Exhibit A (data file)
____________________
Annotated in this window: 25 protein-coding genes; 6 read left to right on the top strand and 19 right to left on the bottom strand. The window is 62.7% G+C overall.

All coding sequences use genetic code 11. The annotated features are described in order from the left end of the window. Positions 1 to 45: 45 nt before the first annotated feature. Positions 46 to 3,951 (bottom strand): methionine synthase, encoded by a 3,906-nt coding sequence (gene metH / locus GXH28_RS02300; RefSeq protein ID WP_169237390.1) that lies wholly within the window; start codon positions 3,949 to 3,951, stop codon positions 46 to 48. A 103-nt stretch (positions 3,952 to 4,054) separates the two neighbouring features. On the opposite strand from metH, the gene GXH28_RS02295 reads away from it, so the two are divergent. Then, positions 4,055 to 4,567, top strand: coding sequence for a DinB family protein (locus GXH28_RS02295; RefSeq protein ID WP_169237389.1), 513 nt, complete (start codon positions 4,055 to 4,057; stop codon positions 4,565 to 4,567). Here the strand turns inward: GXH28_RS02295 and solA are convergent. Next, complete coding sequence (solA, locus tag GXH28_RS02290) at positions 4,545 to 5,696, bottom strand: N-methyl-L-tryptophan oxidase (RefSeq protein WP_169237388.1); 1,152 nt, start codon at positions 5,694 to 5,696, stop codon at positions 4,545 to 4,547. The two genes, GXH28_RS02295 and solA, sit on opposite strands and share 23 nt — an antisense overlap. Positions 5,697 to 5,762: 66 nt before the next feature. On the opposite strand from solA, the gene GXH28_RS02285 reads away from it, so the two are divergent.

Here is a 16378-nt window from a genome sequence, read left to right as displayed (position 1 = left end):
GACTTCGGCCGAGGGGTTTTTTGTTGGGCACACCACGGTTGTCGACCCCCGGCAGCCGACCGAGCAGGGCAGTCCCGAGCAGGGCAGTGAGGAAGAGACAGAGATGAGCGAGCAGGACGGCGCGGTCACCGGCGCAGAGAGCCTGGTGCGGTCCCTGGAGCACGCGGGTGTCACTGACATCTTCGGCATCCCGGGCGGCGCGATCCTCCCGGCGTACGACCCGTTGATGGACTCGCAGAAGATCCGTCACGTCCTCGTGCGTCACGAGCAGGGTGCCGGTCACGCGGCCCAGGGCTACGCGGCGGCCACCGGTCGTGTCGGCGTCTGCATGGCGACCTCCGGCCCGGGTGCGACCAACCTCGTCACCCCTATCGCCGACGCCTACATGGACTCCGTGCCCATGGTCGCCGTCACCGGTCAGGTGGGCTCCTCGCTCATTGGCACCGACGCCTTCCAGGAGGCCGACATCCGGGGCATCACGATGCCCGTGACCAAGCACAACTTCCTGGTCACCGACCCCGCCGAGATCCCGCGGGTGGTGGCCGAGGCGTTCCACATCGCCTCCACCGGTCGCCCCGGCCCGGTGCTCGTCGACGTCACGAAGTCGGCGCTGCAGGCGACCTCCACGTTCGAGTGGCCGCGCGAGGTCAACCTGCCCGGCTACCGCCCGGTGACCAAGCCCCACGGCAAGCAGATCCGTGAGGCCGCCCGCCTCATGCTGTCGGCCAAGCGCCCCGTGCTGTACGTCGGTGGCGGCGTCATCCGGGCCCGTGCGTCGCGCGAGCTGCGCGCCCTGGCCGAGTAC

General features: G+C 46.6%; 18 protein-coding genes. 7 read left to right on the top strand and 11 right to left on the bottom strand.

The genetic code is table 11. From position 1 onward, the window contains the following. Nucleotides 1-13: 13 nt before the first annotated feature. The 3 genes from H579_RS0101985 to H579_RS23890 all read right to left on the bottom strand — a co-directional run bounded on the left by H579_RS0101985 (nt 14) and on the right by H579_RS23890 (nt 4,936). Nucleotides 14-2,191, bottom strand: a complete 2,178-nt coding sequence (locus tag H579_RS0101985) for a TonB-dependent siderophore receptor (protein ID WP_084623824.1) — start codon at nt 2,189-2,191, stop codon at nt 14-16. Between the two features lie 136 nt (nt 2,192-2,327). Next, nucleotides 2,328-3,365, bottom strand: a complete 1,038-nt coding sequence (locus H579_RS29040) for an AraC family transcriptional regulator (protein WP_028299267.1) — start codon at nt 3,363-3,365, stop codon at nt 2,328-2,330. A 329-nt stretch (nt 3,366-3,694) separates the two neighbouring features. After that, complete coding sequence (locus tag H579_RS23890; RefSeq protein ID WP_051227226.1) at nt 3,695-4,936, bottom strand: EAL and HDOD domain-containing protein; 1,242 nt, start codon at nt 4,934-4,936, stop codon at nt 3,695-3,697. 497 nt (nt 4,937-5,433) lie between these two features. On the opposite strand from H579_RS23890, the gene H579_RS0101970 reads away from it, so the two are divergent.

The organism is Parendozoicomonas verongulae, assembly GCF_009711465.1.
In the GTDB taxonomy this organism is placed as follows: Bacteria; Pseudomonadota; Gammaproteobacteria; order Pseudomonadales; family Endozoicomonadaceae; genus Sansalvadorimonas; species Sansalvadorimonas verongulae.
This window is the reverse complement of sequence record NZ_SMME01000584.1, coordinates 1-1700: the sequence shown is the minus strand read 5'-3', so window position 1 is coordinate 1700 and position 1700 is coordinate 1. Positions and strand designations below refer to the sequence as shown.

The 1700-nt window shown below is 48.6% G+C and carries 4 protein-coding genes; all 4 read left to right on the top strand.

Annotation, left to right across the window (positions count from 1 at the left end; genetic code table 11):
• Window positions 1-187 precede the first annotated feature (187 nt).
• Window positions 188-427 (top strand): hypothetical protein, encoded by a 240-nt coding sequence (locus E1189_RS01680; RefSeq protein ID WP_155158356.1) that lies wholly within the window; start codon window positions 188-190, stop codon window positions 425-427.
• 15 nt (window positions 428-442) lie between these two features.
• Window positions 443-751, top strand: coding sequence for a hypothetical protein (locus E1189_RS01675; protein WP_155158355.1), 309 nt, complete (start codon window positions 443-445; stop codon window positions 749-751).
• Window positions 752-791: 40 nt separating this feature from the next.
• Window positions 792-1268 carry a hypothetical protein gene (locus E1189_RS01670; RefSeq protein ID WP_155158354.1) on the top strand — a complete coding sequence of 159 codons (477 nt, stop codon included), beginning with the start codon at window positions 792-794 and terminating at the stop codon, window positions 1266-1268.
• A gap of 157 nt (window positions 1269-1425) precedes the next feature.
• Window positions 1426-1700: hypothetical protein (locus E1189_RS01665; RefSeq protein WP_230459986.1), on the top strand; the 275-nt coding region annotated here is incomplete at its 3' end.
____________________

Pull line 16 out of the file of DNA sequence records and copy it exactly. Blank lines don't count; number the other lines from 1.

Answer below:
• Window positions 752-791: 40 nt separating this feature from the next.